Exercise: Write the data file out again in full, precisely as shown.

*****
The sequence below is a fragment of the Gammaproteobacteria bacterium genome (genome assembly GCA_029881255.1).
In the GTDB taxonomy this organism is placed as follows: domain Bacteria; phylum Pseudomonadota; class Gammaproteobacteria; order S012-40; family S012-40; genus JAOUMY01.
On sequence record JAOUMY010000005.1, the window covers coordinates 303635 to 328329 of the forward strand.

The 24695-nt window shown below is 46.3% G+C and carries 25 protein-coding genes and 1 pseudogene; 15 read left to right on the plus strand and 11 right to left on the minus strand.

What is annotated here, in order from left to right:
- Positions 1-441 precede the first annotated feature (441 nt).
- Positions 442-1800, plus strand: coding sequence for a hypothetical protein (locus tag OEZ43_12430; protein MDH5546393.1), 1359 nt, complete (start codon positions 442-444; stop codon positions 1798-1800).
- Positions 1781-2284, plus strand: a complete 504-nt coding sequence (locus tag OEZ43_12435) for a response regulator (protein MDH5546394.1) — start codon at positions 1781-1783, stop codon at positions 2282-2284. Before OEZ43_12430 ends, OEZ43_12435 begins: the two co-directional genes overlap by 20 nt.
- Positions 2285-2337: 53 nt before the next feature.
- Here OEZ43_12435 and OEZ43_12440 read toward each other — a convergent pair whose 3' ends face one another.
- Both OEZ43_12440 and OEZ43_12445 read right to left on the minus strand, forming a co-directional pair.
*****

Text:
The sequence below is a fragment of the Gammaproteobacteria bacterium genome (genome assembly GCA_029881255.1).
In the GTDB taxonomy this organism is placed as follows: domain Bacteria; phylum Pseudomonadota; class Gammaproteobacteria; order S012-40; family S012-40; genus JAOUMY01.
On sequence record JAOUMY010000005.1, the window covers coordinates 303635 to 328329 of the forward strand.

The 24695-nt window shown below is 46.3% G+C and carries 25 protein-coding genes and 1 pseudogene; 15 read left to right on the plus strand and 11 right to left on the minus strand.

What is annotated here, in order from left to right:
- Positions 1-441 precede the first annotated feature (441 nt).
- Positions 442-1800, plus strand: coding sequence for a hypothetical protein (locus tag OEZ43_12430; protein MDH5546393.1), 1359 nt, complete (start codon positions 442-444; stop codon positions 1798-1800).
- Positions 1781-2284, plus strand: a complete 504-nt coding sequence (locus tag OEZ43_12435) for a response regulator (protein MDH5546394.1) — start codon at positions 1781-1783, stop codon at positions 2282-2284. Before OEZ43_12430 ends, OEZ43_12435 begins: the two co-directional genes overlap by 20 nt.
- Positions 2285-2337: 53 nt before the next feature.
- Here OEZ43_12435 and OEZ43_12440 read toward each other — a convergent pair whose 3' ends face one another.
- Both OEZ43_12440 and OEZ43_12445 read right to left on the minus strand, forming a co-directional pair.